What haunts me most is the empty look in her mother’s eyes.

That is how I imagine Mary to have looked as she watched Jesus slowly die on the cross. When Jesus was presented in the Temple as a small child, Simeon told Mary “and a sword shall pierce your own soul too” (NRSV Luke 2.35), now 30 odd years later that ‘blessing’ had come true.

When pain hits or tragedy strikes, we ask, ‘where is God’. We can’t see him anywhere around. He is not ‘around’ because he is in us. God is in us ‘laughing with in when we laugh’, and now, ‘weeping in us as we weep’ (see Romans 12.15). That is what we together discovered in that hospital room: God was in us. That is a hugely powerful thing for those with faith. But inevitably the question will come, ‘Why’, ‘Why didn’t You stop it happening’? From experience there is rarely an answer to why a specific tragedy happened at that particular time. But our Father God, our Mother God, has acted, and it cost Him dear.

Each pain in this world is a response to the sickness running through this world, as it groans waiting to be transformed, healed, made new (Romans 8.22-23). It is this sickness that Jesus came to cure. It is this sickness that the Spirit heals in us each day. It is this sickness that will go forever when the Father’s kingdom is fully recognised. It is a sickness that will be healed when our God gathers us like a mother hen gathers her chicks under her wings.

Part of me is sorry for sharing these thoughts on Mothering Sunday. But a greater part knows that without hope in the pain, Mothering Sunday is just escapism. It is unreal. It has no roots deep enough for the difficult times. So I need to face the pain. And as I do I find that it hollows out more of me to be filled by love: Just as Mary was hollowed out by God so that she became the loving mother of our Lord who is famous even to today.

I know from experience that God weeps with me – it is an absolute Truth. And knowing that I can be confident that he also laughs with me, celebrates with me, parties with me, rejoices with me – makes it possible for me to say happy Mothering Sunday from the very depth of my soul.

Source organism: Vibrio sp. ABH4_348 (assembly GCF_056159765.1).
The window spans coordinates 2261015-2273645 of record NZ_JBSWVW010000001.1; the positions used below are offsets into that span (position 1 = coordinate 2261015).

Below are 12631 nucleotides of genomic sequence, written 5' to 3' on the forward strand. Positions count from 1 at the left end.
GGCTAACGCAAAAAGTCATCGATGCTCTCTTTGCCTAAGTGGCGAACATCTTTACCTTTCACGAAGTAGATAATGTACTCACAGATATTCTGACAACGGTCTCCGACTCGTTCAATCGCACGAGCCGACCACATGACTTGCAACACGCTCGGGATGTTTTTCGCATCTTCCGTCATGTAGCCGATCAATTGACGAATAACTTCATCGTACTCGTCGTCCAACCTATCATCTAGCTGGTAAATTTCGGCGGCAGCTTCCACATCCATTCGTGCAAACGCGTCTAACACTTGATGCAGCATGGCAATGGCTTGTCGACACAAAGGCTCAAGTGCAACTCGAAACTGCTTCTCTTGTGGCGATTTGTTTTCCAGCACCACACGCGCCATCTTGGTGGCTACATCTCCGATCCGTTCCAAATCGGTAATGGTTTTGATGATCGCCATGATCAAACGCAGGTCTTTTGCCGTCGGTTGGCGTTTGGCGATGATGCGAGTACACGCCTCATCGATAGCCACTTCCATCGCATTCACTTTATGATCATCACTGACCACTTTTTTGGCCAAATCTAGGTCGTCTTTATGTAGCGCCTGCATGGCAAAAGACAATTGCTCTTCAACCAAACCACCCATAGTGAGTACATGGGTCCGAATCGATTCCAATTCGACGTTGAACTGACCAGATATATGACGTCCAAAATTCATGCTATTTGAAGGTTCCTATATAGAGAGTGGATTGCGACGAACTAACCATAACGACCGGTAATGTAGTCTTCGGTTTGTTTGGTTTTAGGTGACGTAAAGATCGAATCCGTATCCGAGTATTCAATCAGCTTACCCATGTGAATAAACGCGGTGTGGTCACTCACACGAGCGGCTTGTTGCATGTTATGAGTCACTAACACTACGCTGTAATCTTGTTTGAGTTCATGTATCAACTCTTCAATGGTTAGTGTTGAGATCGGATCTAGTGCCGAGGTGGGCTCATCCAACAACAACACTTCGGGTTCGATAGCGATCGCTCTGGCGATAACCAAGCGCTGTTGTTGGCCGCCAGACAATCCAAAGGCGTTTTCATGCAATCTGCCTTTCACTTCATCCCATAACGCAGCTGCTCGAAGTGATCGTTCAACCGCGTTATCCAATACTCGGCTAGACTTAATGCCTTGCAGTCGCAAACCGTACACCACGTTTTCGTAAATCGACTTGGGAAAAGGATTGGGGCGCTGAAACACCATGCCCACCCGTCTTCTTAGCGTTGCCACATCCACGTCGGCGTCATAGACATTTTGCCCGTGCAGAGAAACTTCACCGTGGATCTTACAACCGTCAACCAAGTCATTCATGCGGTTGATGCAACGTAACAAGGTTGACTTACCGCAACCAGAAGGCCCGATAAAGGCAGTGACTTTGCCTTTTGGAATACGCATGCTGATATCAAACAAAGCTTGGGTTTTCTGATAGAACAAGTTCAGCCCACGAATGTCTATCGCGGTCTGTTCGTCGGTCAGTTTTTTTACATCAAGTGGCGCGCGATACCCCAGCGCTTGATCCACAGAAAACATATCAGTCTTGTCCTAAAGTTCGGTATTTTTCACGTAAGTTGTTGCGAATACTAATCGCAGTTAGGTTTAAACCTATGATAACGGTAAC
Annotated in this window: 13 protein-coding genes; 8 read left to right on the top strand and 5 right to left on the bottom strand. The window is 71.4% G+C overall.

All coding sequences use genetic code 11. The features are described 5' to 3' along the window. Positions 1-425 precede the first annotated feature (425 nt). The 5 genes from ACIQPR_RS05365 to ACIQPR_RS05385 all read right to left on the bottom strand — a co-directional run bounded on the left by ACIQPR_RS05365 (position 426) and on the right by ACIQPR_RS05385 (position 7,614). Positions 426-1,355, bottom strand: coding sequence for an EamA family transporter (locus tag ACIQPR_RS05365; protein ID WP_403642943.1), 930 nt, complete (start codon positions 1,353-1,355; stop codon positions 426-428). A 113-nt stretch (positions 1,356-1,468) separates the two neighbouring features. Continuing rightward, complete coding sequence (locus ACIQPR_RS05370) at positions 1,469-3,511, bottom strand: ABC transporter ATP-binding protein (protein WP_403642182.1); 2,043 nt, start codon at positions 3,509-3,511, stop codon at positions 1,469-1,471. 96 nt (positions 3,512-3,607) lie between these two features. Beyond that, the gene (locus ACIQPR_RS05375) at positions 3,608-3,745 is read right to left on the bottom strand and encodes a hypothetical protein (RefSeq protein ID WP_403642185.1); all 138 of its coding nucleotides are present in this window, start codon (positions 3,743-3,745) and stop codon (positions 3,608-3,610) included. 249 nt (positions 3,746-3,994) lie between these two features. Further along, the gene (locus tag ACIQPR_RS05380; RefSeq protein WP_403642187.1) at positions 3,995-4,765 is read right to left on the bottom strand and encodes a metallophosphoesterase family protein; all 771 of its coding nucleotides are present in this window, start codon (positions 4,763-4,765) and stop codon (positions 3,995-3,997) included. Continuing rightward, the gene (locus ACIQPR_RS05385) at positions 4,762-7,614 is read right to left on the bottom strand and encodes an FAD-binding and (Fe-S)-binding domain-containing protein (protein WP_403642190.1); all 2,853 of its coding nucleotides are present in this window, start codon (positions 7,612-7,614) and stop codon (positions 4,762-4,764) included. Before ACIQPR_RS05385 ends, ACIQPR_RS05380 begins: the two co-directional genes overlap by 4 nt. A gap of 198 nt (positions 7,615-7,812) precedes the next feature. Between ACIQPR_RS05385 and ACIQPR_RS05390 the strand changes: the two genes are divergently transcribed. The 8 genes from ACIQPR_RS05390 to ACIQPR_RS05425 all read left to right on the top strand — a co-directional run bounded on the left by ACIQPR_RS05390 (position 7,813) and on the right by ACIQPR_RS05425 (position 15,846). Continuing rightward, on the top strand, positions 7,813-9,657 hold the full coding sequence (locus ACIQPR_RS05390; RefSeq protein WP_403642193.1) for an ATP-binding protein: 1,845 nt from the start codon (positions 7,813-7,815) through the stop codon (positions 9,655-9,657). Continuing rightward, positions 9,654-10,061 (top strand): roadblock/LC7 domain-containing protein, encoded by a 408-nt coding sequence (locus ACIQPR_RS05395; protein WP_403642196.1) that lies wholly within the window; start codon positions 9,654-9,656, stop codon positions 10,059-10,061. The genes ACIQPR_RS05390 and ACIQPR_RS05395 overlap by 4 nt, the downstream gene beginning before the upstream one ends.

Waiting to welcome?

I was born in an industrial town called Middlesbrough and came back their after I got married. Middlesbrough has some good points but it is not a pretty place. I remember waiting late at night on Middlesbrough train station for a friend. He was coming down from Scotland to stay the weekend with us so I was there to greet him. I wanted to greet him with a hug and a smile to take away a little of the grey of the town. I waited, and his train arrived, but no friend (name is deleted to protect the innocent!). ‘Perhaps he missed it and is on the next one’, I thought. So I sat down to waiting again.

The next train came but no friend. It was getting very late but I wasn’t worried. These things happen, he must be on the last train out of Edinburgh. About midnight I think it was when the last train finally arrived. But no friend. Now I was getting worried, what could have happened to him? This was before everyone had mobiles so I decided to dash home to find out whether there was a message on the phone.

I just turned to go when his face appeared out of the entrance tunnel. I was so glad to see him, explanations could wait, I was just pleased to see that I was OK. I ran, hugged him and spun him round. He was so embarrassed, it took him a long time to forgive me for that welcome! It turned out that when he missed his train he didn’t wait for the next, he simply hired a car and drove down!

Before Jesus the Jewish people were waiting for someone special. They were waiting for the Chosen One, the Messiah, the Christ. They knew to expect him and they were looking where they expected him to turn up. They expected a war leader who would make Judea great again, kick out the Romans and show the world that the temple in Jerusalem was THE place to meet God. They were looking so hard but like me they were looking in the wrong direction. They were looking the wrong way so they didn’t recognise Jesus when he arrived.

But that is where the similarity with my story ends. Unlike me, when they saw Jesus they didn’t run to welcome their Messiah, their friend, who had arrived after the long wait. No they weren’t willing to accept that the Messiah could arrive how and when he chose. They had banked on the Messiah supporting the religious structure of the day. They weren’t ready for someone who would challenge all of that.